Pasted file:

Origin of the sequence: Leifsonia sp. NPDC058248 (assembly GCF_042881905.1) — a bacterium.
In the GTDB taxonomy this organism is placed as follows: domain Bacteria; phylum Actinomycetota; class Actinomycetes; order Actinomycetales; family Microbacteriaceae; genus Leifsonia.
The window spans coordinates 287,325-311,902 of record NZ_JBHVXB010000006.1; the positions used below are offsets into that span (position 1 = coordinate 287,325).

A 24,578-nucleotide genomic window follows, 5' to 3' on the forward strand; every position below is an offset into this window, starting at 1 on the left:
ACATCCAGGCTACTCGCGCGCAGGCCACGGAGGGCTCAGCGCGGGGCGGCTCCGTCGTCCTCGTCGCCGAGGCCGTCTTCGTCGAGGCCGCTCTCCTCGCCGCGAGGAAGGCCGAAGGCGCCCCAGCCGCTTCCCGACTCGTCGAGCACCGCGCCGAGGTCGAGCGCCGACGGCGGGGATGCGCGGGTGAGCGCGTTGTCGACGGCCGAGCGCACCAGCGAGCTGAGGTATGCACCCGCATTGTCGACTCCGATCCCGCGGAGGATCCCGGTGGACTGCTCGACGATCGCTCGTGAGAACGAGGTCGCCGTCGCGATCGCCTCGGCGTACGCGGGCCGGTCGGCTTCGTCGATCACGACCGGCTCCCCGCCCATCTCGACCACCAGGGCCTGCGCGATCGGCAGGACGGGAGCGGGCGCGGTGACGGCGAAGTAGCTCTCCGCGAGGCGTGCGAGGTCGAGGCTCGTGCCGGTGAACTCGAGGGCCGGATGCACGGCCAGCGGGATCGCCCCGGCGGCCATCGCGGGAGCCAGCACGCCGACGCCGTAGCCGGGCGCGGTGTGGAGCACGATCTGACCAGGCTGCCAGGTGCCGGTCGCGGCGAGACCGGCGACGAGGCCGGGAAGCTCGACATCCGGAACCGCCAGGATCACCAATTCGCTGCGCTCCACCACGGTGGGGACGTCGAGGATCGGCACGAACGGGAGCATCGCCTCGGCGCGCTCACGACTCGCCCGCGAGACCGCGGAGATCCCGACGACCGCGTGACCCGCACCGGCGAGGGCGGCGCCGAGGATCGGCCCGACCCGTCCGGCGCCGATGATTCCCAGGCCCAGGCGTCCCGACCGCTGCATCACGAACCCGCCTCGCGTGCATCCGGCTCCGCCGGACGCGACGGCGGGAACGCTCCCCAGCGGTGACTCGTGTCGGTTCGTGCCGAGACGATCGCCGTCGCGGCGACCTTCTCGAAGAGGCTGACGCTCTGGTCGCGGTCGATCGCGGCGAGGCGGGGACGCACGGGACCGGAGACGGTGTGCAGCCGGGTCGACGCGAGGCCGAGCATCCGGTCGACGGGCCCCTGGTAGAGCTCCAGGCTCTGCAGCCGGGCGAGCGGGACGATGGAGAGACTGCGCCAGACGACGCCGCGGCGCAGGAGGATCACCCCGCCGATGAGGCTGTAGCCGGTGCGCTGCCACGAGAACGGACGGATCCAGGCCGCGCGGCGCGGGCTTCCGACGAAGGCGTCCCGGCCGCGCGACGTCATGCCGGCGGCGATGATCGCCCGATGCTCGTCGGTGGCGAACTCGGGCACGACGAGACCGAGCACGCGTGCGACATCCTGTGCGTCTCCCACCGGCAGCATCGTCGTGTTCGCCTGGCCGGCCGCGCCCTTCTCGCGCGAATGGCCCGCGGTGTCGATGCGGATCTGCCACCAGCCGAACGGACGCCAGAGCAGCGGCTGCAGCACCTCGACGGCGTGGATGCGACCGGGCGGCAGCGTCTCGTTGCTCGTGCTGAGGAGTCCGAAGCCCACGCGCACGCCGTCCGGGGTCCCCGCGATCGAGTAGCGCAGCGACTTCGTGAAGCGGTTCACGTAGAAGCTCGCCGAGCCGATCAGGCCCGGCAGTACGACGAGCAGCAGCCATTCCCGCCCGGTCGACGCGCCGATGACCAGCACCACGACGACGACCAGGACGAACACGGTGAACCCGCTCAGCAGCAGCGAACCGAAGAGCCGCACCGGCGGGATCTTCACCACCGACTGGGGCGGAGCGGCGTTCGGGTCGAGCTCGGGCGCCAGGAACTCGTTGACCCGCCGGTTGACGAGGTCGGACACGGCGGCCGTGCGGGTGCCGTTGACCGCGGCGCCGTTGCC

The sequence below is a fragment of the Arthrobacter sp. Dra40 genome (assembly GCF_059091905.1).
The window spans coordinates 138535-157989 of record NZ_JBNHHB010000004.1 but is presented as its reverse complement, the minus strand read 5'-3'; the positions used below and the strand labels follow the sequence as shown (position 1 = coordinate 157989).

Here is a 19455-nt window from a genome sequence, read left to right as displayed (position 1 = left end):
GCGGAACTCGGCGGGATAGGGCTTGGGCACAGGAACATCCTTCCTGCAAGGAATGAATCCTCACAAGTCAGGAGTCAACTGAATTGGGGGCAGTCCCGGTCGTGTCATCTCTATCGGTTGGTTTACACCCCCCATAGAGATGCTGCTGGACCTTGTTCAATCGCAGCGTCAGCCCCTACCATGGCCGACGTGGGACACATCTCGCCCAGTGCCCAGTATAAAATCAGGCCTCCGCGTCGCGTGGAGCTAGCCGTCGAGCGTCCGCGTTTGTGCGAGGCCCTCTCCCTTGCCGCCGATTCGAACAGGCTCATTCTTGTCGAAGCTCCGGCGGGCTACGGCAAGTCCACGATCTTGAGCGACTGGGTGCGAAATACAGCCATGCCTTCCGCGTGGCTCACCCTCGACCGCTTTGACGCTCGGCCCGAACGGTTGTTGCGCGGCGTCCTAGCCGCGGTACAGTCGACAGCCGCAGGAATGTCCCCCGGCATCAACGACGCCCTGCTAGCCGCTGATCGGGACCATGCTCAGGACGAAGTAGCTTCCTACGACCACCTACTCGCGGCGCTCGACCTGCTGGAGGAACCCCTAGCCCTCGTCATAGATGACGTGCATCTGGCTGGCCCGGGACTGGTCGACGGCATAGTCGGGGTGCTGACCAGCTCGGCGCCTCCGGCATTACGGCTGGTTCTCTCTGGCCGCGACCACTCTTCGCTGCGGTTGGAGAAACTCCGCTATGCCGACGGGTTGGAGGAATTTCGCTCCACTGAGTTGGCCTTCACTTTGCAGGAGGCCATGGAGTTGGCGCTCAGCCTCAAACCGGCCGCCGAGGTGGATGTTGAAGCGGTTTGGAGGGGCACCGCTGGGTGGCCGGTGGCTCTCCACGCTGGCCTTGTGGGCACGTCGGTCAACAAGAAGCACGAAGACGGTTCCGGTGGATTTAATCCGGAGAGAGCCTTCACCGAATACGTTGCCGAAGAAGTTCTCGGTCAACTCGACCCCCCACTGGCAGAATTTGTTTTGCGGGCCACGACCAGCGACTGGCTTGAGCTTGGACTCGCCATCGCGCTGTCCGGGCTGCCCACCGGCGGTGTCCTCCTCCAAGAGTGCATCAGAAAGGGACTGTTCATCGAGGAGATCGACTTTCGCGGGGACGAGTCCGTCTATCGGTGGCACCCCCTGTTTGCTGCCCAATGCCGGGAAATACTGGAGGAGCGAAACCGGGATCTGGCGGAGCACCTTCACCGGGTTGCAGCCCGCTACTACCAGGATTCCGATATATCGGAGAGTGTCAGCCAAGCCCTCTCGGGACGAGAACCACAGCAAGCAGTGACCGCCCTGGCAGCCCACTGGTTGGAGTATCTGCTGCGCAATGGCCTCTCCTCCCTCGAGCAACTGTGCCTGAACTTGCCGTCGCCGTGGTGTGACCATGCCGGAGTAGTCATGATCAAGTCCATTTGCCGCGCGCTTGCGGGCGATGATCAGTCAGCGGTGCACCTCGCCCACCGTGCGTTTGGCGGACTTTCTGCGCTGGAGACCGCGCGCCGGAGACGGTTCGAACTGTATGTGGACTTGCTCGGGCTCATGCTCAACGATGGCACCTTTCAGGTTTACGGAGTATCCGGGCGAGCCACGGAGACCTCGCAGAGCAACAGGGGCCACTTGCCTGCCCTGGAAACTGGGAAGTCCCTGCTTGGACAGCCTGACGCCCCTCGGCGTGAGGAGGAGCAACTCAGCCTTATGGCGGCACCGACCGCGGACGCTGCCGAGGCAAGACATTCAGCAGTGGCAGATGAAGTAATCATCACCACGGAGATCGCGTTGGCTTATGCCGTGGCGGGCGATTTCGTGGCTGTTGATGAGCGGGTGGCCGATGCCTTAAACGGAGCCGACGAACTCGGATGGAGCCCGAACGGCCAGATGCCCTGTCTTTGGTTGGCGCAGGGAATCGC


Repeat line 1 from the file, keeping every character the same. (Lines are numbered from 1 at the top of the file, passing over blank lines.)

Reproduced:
Origin of the sequence: Leifsonia sp. NPDC058248 (assembly GCF_042881905.1) — a bacterium.